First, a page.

a source module including a plurality of optical elements for directing a beam along a desired optical path, the source module comprising,
means for generating a beam,
means for splitting the beam into a measurement beam and a reference beam, the splitting means identifying the two beams by imparting different polarizations on each of the beams,
means for shifting the frequency of the reference beam by a reference frequency,
means for recombining the two beams so that the beams co-propagate along an optical path,
means for expanding the beams to minimize the effects of optical diffraction, and
a deviating arrangement for deviating one of the beams relative to the other beam, such that a selected one of the reference beam and measurement beam is deviated an angle from the remaining beam as a spot of each of the beams contacts the surface of the sample, a spot of each of the reference and measurement beams contacting the surface of the sample as the sample is undergoing analyses with the surface reflecting the two beams, the deviating arrangement including,
a first beam splitting means for splitting the co-propagating beams into the reference beam and measurement beam;
an adjustable mirror positioned adjacent to the beam separating means for deviating a selected one of the reference beam and measurement beam an angle from the remaining beam when the spots of the beams contact the sample, the mirror directing the deviated beam a sufficient amount from the remaining beam to enable the deviated beam to contact the surface of the sample at a discrete location, while the remaining beam contacts the surface of the sample at another discrete location, and
a first beam recombining means for recombining the beams so that the beams are co-propagating;
an analytical instrument housing the sample, the instrument including means for enabling the beams to pass therethrough;
a focusing lens for directing the co-propagating beams through a first signal passing means of the analytical instrument and toward the sample undergoing analyses housed therein, the focusing lens substantially reducing the diameter of the each of the beams of obtaining the spots thereof so that the spot of the measurement beam and the spot of the reference beam each contacting the surface of the sample at a separate and discrete location with a desired distance therebetween, the spot of the reference beam contacting the surface of the sample while the spot of the measurement beam is sufficiently small to allow the beam to extend into craters formed in the surface of the sample, as the sample is undergoing analyses, the surface reflecting the two beams during analyses;
a collimating lens positioned adjacent to a second signal passing means of the analytical instrument for receiving the reflected measurement beam and reference beams;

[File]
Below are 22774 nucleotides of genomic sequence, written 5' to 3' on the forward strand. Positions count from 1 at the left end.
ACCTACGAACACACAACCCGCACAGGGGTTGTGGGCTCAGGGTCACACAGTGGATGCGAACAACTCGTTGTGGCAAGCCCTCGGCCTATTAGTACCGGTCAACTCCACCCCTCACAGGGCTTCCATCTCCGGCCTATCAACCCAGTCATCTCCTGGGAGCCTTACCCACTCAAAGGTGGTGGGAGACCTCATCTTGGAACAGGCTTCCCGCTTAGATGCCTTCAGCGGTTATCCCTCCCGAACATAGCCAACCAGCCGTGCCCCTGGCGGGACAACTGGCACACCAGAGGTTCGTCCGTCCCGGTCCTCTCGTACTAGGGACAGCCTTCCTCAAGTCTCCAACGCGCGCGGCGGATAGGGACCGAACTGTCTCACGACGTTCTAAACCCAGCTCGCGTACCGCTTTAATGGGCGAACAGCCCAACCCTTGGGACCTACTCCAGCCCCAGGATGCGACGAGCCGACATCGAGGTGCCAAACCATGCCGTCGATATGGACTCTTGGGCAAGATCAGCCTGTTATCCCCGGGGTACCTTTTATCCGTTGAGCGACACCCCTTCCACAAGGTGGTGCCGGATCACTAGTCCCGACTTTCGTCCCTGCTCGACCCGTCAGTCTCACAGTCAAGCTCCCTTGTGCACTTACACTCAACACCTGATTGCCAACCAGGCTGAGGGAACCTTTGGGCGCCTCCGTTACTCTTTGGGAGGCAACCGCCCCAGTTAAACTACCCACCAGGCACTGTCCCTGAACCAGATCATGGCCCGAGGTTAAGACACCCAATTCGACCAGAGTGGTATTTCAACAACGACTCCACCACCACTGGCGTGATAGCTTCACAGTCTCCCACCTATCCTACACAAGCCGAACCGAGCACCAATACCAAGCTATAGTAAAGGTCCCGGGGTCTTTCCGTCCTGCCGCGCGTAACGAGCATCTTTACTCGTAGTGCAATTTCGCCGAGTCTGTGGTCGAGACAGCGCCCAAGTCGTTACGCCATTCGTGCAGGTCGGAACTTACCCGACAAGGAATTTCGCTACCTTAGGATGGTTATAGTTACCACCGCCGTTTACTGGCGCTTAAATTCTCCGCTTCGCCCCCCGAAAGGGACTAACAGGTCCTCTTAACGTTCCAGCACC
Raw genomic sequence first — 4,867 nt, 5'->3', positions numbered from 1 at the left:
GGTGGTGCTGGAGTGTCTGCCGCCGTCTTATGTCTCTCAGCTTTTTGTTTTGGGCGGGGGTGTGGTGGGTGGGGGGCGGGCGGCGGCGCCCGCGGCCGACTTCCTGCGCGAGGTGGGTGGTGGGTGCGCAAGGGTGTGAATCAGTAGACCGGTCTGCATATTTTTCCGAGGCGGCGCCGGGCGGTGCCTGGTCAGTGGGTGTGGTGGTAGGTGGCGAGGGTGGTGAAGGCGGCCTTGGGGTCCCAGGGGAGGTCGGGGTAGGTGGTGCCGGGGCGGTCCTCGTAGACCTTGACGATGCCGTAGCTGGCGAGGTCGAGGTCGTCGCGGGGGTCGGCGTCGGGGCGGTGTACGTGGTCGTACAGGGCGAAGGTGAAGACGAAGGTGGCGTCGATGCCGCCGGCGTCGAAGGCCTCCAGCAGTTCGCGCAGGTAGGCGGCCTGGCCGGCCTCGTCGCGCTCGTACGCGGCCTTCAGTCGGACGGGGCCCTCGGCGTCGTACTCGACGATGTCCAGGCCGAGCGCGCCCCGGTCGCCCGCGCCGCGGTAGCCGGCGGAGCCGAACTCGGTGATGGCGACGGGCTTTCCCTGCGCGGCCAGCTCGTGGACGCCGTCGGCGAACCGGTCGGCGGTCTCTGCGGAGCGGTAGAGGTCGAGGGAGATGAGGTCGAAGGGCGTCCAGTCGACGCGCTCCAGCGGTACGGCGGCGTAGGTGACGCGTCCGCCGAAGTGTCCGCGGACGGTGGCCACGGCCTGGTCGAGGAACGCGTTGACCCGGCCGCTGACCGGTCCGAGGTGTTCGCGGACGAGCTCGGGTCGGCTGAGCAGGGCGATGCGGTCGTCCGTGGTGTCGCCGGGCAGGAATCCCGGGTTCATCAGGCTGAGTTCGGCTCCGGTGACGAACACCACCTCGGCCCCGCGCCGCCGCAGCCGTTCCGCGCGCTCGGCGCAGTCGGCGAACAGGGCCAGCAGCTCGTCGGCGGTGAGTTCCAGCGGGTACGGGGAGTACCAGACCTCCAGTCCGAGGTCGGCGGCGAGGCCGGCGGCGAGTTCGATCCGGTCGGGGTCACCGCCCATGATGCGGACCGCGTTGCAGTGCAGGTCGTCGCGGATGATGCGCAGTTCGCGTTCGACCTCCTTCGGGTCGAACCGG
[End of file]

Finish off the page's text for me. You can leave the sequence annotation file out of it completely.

a detector module for receiving the reflected measurement and reference beams, the detector module including a plurality of optical elements for directing the beams along a desired optical path, the detector module comprising,
a beam splitter for splitting the reflected beams, the beam splitter directing the deviated beam toward an adjustable realigning mirror and directing the remaining beam toward a beam recombining means, the adjustable realigning mirror directing the deviated beam toward the recombining means and adjusting the optical path thereof toward the recombining means to align the deviated beam with the remaining beam, the recombining means recombining the aligned beams so that the two beams interfere as they co-propagate along the optical path,
means for rejecting components of the beams that do not have the same polarization axis, and
means for detecting time dependent intensity of the interfering beams to establish a path length difference between the beams and a reference frequency for detecting a path length difference therebetween, the detected path length difference indicating the presence of a crater in the surface of the sample and the depth thereof, the detecting means detecting the path length difference between the interfering beams and a reference frequency so that changes in optical path length common to both beams due to vibrations of the sample undergoing analyses, vibrations of the device, thermal expansion, and vibrations of the sample and device, and combinations thereof do not effect accuracy of crater depth measurements; and
monitoring means for providing a continuous readout for monitoring the sputter rate of an ion beam etch in real time for correcting for any variations in the sputter rate of the beam as etch craters are formed in the surface of the sample.
21. The device of claim 20 wherein the device is capable of measuring changes in crater depth in increments of less than 1.0 nanometer.
22. The device of claim 21 wherein the device is capable of measuring changes in crater depth in increments of approximately 0.05 nanometer.
23. The device of claim 19 wherein the distance between the two beams induced by the deviating arrangement ranges from approximately 25 microns to approximately 300 microns.
24. The device of claim 23 wherein the distance between the two beams induced by the deviating arrangement ranges from approximately 50 microns to approximately 200 microns.
25. The device of claim 20 wherein the focusing lens reduces the diameter of each of the beams as the beams contact the surface of the sample to a diameter of less than 25 microns.
26. The device of claim 25 wherein the focusing lens reduces the diameter of each of the beams as the beams contact the surface of the sample to a diameter of approximately 10 microns.